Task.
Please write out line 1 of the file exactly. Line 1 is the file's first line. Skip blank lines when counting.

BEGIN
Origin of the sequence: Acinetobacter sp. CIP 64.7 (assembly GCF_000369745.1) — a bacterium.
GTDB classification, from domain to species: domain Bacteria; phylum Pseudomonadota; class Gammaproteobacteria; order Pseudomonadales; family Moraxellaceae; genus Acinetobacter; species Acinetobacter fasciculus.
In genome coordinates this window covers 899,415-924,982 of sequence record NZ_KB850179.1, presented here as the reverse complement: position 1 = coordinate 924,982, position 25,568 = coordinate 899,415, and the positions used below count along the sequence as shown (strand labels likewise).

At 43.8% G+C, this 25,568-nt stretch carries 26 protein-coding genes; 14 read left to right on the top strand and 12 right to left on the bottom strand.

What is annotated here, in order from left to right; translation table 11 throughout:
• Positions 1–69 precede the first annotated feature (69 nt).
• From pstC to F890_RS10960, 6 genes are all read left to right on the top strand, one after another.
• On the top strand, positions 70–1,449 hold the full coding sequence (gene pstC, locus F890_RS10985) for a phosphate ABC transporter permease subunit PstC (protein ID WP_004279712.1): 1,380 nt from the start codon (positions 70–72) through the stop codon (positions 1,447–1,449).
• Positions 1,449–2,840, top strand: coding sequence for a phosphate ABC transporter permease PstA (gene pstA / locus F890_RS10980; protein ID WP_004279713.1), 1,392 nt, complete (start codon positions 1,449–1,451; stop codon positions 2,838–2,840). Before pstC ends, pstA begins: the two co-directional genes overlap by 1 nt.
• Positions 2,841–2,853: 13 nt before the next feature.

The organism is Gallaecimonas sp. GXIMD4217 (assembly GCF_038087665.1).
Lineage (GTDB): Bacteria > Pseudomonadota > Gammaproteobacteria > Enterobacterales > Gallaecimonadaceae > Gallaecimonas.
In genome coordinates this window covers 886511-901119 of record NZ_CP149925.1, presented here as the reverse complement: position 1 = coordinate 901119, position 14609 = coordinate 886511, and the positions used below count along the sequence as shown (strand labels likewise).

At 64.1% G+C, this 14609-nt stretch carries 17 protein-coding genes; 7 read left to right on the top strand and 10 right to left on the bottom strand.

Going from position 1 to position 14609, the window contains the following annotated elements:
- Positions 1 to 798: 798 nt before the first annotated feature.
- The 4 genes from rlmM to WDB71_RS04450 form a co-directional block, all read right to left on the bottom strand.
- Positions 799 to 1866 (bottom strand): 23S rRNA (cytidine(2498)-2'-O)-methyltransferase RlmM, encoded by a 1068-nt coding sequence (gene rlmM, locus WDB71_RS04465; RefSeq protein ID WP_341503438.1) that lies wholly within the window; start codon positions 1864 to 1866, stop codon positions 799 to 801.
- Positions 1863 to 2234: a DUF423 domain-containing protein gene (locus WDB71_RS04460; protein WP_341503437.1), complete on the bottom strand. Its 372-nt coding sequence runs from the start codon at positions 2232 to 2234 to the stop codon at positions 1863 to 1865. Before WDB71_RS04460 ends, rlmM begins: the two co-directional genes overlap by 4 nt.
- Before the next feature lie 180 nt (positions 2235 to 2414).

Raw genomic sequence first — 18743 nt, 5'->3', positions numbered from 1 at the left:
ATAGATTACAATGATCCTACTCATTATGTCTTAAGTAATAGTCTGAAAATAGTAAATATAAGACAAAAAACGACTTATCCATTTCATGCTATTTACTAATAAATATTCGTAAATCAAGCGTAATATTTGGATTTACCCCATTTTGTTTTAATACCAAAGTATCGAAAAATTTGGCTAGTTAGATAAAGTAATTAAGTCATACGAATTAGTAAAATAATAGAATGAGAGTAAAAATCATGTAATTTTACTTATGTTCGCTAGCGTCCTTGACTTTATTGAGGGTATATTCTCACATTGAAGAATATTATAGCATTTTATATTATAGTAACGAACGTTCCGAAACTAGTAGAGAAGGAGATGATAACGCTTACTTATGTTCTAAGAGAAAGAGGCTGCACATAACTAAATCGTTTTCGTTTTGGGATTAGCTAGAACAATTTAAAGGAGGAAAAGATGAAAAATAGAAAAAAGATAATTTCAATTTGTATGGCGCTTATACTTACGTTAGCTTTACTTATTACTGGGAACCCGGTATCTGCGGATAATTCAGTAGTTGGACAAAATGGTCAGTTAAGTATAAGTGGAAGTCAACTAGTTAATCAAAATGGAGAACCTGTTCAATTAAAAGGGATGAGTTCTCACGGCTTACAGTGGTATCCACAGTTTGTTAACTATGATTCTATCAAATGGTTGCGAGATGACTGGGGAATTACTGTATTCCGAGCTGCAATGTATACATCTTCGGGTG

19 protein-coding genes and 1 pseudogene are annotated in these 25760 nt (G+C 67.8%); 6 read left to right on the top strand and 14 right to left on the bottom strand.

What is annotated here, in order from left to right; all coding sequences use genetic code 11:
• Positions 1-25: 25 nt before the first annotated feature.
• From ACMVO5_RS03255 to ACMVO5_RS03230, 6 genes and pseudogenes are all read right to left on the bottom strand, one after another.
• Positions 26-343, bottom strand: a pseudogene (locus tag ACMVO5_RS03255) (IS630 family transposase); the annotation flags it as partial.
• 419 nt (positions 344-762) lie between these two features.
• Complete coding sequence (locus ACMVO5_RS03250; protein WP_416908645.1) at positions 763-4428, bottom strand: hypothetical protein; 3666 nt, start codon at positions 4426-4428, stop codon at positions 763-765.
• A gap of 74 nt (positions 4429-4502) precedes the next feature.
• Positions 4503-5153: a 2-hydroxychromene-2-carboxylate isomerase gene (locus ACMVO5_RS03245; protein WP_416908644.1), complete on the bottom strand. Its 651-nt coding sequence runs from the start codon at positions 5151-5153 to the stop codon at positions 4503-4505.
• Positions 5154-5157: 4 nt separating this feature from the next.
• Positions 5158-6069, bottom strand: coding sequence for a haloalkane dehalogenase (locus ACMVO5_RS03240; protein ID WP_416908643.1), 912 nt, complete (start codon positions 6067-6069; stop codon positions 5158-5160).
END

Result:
Origin of the sequence: Acinetobacter sp. CIP 64.7 (assembly GCF_000369745.1) — a bacterium.